A Note on the Text and Illustrations
This CUNY Student Edition of Adventures of Huckleberry Finn was originally prepared to provide a free-to-use, reliable text for students and instructors at the City University of New York (CUNY). A community of student-scholars continue to improve it and all CUNY Student Editions are published under a Creative Commons Attribution 4.0 International License which allows anyone to freely share and adapt this material with few limitations.
Adventures of Huckleberry Finn was first published in London, U. K., by Chatto & Windus, December 1884. British copyright law incentivized publishing works first in the U. K., so it was not uncommon for American authors to publish works in Britain and subsequently in America to secure copyright in both countries. The first American edition of Adventures of Huckleberry Finn was published in New York by Webster & Co., February 1885.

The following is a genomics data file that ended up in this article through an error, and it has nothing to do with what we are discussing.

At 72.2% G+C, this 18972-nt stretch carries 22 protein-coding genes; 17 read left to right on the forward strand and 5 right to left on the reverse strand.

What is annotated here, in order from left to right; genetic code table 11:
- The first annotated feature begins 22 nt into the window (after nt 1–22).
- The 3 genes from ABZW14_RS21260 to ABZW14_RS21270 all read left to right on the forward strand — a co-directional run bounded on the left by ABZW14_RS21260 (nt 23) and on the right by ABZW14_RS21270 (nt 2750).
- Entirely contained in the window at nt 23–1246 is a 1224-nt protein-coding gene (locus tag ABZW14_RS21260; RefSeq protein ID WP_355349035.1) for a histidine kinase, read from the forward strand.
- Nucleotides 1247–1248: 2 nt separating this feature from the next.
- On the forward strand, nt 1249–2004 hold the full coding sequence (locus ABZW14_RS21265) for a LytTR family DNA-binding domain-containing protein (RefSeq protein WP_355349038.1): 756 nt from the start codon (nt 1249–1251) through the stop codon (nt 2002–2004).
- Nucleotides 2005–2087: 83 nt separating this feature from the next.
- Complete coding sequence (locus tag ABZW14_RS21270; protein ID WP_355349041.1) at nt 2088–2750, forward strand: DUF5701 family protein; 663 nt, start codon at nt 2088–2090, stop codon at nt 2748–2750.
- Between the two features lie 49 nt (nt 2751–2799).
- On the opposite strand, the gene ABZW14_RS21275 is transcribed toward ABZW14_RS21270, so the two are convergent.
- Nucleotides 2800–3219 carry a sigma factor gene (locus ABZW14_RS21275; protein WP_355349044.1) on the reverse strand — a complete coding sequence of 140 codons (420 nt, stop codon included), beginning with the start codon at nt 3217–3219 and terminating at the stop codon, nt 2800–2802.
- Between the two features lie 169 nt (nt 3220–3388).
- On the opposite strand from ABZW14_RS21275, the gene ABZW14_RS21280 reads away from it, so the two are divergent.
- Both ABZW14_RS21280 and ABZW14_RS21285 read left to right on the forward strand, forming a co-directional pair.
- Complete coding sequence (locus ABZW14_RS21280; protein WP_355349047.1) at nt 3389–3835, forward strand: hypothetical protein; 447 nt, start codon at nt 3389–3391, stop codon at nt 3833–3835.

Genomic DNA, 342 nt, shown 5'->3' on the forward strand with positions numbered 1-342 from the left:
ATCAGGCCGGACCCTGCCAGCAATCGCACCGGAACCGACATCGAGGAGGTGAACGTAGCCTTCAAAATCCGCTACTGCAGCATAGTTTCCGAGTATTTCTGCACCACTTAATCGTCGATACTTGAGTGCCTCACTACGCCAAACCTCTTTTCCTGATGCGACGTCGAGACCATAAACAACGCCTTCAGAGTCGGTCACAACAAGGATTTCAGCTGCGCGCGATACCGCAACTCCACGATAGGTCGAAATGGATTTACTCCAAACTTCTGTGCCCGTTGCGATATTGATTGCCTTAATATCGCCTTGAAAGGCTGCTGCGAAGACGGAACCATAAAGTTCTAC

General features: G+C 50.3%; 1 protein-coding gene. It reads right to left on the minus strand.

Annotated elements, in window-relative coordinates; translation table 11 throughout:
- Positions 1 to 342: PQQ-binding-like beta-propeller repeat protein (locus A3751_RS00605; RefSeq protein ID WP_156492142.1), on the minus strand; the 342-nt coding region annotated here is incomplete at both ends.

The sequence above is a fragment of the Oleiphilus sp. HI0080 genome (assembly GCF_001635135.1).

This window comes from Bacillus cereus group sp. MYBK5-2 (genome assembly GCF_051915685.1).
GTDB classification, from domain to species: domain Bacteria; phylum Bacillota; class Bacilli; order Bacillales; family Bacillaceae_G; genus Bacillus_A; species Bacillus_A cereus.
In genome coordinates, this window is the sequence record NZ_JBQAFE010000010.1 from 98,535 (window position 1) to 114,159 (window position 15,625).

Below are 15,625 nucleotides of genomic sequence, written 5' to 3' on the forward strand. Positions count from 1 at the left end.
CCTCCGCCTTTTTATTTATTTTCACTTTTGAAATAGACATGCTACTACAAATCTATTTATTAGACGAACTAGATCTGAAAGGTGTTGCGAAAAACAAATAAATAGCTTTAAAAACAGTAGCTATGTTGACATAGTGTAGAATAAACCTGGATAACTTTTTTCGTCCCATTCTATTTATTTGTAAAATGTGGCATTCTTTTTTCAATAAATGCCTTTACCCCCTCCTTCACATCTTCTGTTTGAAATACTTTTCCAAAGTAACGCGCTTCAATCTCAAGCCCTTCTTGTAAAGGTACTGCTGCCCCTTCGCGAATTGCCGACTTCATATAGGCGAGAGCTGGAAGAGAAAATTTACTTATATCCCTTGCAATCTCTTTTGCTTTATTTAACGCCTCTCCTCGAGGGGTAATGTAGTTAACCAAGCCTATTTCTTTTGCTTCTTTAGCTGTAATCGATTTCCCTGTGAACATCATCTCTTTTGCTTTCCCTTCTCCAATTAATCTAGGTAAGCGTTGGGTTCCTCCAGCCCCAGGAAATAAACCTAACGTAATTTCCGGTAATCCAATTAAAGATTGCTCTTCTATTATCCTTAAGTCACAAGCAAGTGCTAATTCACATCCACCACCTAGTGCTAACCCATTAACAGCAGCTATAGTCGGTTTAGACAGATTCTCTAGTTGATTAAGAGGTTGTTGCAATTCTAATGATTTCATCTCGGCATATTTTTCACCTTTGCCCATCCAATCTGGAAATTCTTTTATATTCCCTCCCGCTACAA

Influential twentieth-century American scholars identified Adventures of Huckleberry Finn as a foundational American text. Their advocacy brought renewed interest in Twain's works and to efforts to construct and privilege an authoritative text representing Twain's "intentions." John C. Gerber, Chairman and Editor of the Mark Twain Papers, echoed the sentiments of many when he argued "there is not a single major work of Mark Twain's in print that is as he wrote it" (Gerber 15). In contrast, this CUNY Student Edition is based on a version of Huckleberry Finn that reached the public in Twain's lifetime and under his direction. It is the result of the complex processes of negotiating with printers, editing, and laying type. This edition is prepared based on transcriptions of the first American edition made available from Project Gutenberg and Documenting the American South (University of North Carolina at Chapel Hill). Transcriptions were verified and corrected against scans of the first American edition available on Archive.org. Original grammar, punctuation, and spelling have generally been preserved. Directional quotation marks; em-dashes, horizontal bars and other standard typographic elements have been preserved. The illustrations are the originals by Edward Windsor Kemble. They are reproduced from scans available on Archive.org.